Therefore, avoid dark woods / hardwood in – Trends

Hardwood Trends: Fashion versus forever - Oct 2017

I see them everywhere right now. In interior magazine, blogs, instagram and pinterest. The dark gems that are expected to be the 2018 major trend. And certainly it is beautiful with the dark dark brown and blackened the zebra-like elements. I agree that teak, jakaranda and rosewood give a weight and a character that the Nordic tree has difficulty measuring. But, we'll stay there. And then we are wondering where the commodity comes from and what these furniture symbolizes. Actually.

Photo: screenshot from Residence

How is it that we North Africans who sort out, try to eat eagerness and ecologically and worry about climate issues do not seem to be having any problems with furniture made of hard-to-reach dark dark woods when it became home-at-reports or statements in so-called trend tensions?

Why are there so few who talk about the dark vintage furniture, such as teak, jakaranda and riopalisander, made of virgin forests from Africa, Asia and South America? And that the contemporary felling of the slow-growing tropical forests is an acute environmental issue. It is actually one of the biggest global issues we face because the rain forests accommodate more than half of all biodiversity on our planet.

Over the last 100 years, more than 50% of the tropical rainforest has disappeared. In fact, a large part of the vintage furniture in dark hardwood that is considered trendy today has been produced on the environment and our ecosystems expense. Is such a furniture then really a symbol of full-blown 2018, or that's exactly the opposite?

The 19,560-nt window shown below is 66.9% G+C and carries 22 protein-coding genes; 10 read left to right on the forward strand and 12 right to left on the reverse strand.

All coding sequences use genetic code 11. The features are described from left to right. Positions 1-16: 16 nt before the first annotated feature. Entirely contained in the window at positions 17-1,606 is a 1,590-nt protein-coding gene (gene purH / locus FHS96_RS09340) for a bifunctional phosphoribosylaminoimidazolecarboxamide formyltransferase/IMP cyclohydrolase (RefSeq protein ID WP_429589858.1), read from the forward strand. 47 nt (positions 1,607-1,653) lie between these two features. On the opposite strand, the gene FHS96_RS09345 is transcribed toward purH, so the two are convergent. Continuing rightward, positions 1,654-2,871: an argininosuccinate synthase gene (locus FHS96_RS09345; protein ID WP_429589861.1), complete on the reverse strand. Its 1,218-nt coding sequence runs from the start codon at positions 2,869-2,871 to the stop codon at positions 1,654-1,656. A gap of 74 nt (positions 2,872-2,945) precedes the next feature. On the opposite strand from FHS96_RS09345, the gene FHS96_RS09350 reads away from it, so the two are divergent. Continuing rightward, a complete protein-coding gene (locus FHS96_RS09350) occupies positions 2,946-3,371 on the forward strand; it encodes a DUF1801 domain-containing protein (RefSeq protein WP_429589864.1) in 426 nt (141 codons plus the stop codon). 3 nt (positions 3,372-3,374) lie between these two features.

Is it reasonable for interior decorators, stylists and influencers who otherwise speak warmly about sustainability and climate-smart consumption to be totally uncritical and help create a new wave of demand for slow-growing, species-protected and overseas tree species that also require unnecessarily long transports – when we have A lot of good and relatively fast growing alternatives (eg birch, pine and oak) in our absolute vicinity?

I do not think so. I do not want to be behind it and therefore I consistently answer the same thing now when I'm called daily to pronounce on the 2018 major trends. No, I do not sing to the tribute choir. May we instead stop this demand curve in time. I think we should take equally active distance from dark gems as we do against other apparent climate bombs in the next year.


Ebenholz grows in Africa, India, China and the Pacific Ocean.
Teak grows in South Asia, Australia, Africa and South America.
Walnut is grown in southern Europe, Iran, India, China, North and South America.

Venga grows in East Africa
Irocho comes from the Ivory Coast in Africa
Jakaranda / rosewood is CITES-listed growing in Argentina, Brazil and Paraguay
Mahogny only grows in a belt from Mexico, Central America and down to the Amazon
Rosentree is CITES-listed and grows in the rainforests of South America, including Peru and Brazil